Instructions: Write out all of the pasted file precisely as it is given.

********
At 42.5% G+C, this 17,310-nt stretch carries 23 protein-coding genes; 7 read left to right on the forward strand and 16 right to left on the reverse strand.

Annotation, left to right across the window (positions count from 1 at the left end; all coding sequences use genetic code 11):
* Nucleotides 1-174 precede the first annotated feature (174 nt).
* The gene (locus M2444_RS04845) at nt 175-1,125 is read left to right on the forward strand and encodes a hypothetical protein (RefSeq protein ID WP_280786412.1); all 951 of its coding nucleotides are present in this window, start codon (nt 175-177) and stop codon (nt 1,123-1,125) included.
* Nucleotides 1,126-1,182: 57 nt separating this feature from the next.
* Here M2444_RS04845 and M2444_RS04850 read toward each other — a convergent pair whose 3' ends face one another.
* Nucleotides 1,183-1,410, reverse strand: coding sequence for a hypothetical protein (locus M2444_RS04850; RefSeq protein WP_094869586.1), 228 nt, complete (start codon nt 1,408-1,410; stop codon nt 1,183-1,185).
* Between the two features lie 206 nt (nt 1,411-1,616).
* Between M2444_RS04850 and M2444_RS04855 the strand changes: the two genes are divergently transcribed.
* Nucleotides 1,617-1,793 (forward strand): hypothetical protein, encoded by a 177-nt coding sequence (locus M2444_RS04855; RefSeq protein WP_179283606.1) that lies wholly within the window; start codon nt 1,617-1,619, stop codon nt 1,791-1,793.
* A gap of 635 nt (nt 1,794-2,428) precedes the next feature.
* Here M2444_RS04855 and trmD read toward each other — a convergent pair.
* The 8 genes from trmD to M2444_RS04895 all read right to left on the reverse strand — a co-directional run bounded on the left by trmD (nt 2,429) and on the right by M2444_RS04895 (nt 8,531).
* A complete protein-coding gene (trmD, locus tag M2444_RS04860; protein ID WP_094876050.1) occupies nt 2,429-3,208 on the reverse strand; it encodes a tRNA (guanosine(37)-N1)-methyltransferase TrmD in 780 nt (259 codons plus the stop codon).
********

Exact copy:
At 42.5% G+C, this 17,310-nt stretch carries 23 protein-coding genes; 7 read left to right on the forward strand and 16 right to left on the reverse strand.

Annotation, left to right across the window (positions count from 1 at the left end; all coding sequences use genetic code 11):
* Nucleotides 1-174 precede the first annotated feature (174 nt).
* The gene (locus M2444_RS04845) at nt 175-1,125 is read left to right on the forward strand and encodes a hypothetical protein (RefSeq protein ID WP_280786412.1); all 951 of its coding nucleotides are present in this window, start codon (nt 175-177) and stop codon (nt 1,123-1,125) included.
* Nucleotides 1,126-1,182: 57 nt separating this feature from the next.
* Here M2444_RS04845 and M2444_RS04850 read toward each other — a convergent pair whose 3' ends face one another.
* Nucleotides 1,183-1,410, reverse strand: coding sequence for a hypothetical protein (locus M2444_RS04850; RefSeq protein WP_094869586.1), 228 nt, complete (start codon nt 1,408-1,410; stop codon nt 1,183-1,185).
* Between the two features lie 206 nt (nt 1,411-1,616).
* Between M2444_RS04850 and M2444_RS04855 the strand changes: the two genes are divergently transcribed.
* Nucleotides 1,617-1,793 (forward strand): hypothetical protein, encoded by a 177-nt coding sequence (locus M2444_RS04855; RefSeq protein WP_179283606.1) that lies wholly within the window; start codon nt 1,617-1,619, stop codon nt 1,791-1,793.
* A gap of 635 nt (nt 1,794-2,428) precedes the next feature.
* Here M2444_RS04855 and trmD read toward each other — a convergent pair.
* The 8 genes from trmD to M2444_RS04895 all read right to left on the reverse strand — a co-directional run bounded on the left by trmD (nt 2,429) and on the right by M2444_RS04895 (nt 8,531).
* A complete protein-coding gene (trmD, locus tag M2444_RS04860; protein ID WP_094876050.1) occupies nt 2,429-3,208 on the reverse strand; it encodes a tRNA (guanosine(37)-N1)-methyltransferase TrmD in 780 nt (259 codons plus the stop codon).